|The Lakers are preaching patience, and good for them, they still have time. (Getty Images)|
OKLAHOMA CITY -- Twenty games down, almost exactly of a quarter of the season gone for the Lakers.
Pretty sure a 9-11 record, a fired coach and multiple injuries wasn't how this thing was supposed to go.
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After the Lakers were mostly worked over Friday night in Oklahoma City in a game in which they had a chance to make a little statement, it's obvious this team has a long road ahead to live up to the offseason hype showered on it. The Lakers are woefully inconsistent on the defensive end, they're old and they're slow.
But they also have 62 games to get things figured out, to get themselves healthy. And that's the message they preach. Because really, at this point, what else would you say?
"This team has just gotten together," Dwight Howard said following Friday's loss. "It's not like we're going to go out and get together and start winning right away. The only team that I've seen do that was Boston a couple years ago. We're learning how to play together. We're getting better. This is not on anybody's timetable but ours. We have to be patient and understand it's a process. We grew tonight despite the loss."
It's absolutely the truth. New players, new coach, major injuries to said new players. There have been half-hearted attempts at drawing comparisons between the Lakers' start and the Heat's 9-8 beginning two seasons ago. I would assume Howard was thinking about exactly that as he spoke. The Lakers have only had really one full game at full operational power -- granted, a loss to the Mavericks -- but still, it's only been one game.
But at a certain point, that excuse runs out. Because injuries do happen. Chemistry is a real concern. While everyone fawned and drooled over the Lakers' additions over the summer, the reality was that the team was placing its faith in a 38-year-old point guard, a center coming off major back surgery, a power forward who might've shown signs of regression last season and a 34-year-old shooting guard with a ton of mileage and some bad knees.
And it was all trying to be put together under the biggest microscope in basketball.
Like I said, only one-fourth of the season is done. And while 11 losses in 20 tries certainly wasn't the expected start for the Lakers, it only means there's time left to right the ship. The team is confident. The coaches are confident. (Most) fans are confident.
"Obviously we got the best team in the NBA, but we just got to go out there and play together," Metta World Peace said.
The Lakers rebuilt themselves from a team last season that was brushed aside by the Thunder in five games last May. They looked old, slow and unathletic compared to OKC's high-velocity, explosive style. Kobe Bryant brashly proclaimed then that the Lakers weren't going anywhere, saying, "I'm not fading into the shadows. ... Come hell or high water, we're going to be there again."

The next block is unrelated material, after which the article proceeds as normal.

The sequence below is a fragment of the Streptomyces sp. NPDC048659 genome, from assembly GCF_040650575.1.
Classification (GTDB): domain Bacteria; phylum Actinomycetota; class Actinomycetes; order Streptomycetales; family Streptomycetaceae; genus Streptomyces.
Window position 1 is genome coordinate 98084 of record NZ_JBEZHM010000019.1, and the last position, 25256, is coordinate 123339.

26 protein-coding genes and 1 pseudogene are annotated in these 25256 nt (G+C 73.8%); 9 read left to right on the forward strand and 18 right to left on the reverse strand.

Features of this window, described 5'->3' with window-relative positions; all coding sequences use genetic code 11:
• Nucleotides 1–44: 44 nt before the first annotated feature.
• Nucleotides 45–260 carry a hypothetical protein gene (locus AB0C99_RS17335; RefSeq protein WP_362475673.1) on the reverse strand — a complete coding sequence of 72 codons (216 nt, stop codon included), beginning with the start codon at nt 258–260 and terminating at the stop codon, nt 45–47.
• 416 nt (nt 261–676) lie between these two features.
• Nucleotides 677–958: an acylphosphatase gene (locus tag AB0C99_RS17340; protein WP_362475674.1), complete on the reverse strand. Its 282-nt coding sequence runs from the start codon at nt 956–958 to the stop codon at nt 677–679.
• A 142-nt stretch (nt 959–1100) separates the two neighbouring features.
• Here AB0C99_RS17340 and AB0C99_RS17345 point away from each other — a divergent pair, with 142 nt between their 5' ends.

With 20 games to reflect on and a game against the team that eliminated him last season, does Kobe feel like the Lakers are any different this time around?
"It doesn't seem like it, but I do," Bryant said. "I do. I think we have to shore up a few areas execution-wise, but I think we'll be fine."
Those areas are plenty, but not beyond fixing. Turnovers, transition defense, Pau Gasol, health -- there's a lot to work on. But the good news for the Lakers is that the talent is there, and Bryant is actually playing better than ever. There's the ugly stat of the Lakers being 1-8 when he scores 30 or more, but reality is he's shooting the highest percentages -- across the board -- of his career. He's leading the league in scoring -- again. Really, he's doing almost everything right.
The fact that Kobe is performing that way and the Lakers are still losing is kind of stunning. It actually gives more credence to the thought they aren't far off. Get Steve Nash back, get Gasol healthy, integrate Howard more, keep Kobe cooking and there should be something positive. The bench is still going to be terrible any way you shake it, but that's just a casualty of frontloading your roster.
"We've got things that we have to work on," coach Mike D'Antoni said. "We got to get Gasol and Nash back. They set a bar and they play very well. We know where we've got to go. I'm very encouraged about some of the stuff we're doing."
The Lakers are preaching patience, which of course is a little odd considering they fired their coach five games into the season. But they seem convinced they'll snap out of this once they have their pieces back. What happens though if nothing changes when those pieces do come back? Hell or high water, I guess.
This idea that returning a still 38-year-old Nash and a declining Gasol is going to magically correct everything is a bit naive. I'm on the side that you can't entirely evaluate the Lakers now without their whole package. D'Antoni desperately needs a point guard to run his system, and no one does it better than Nash. And having him do that should improve Gasol. But there are no guarantees. No assurances. You still have to play the games, and win the games.
Eventually, patience turns to pressure. The Lakers are already eight games behind Memphis in the loss column, and we just started December.
No way around it, even if D'Antoni sees positives in the losses, the Lakers are the league's most disappointing team, by far. I'm as guilty as anyone who crowned the Lakers as clear favorites back in August.
"Just look at the roster," World Peace said Friday. "We've got Dwight Howard."
Then and still now, it seems impossible to ignore those names -- Nash, Bryant, Gasol, Howard. Problem is, names don't win you games.
"We have a better team this year," World Peace said. "We have a much better team this year."
We all thought so too. In August. Too bad it's December now and we've seen you play 20 games.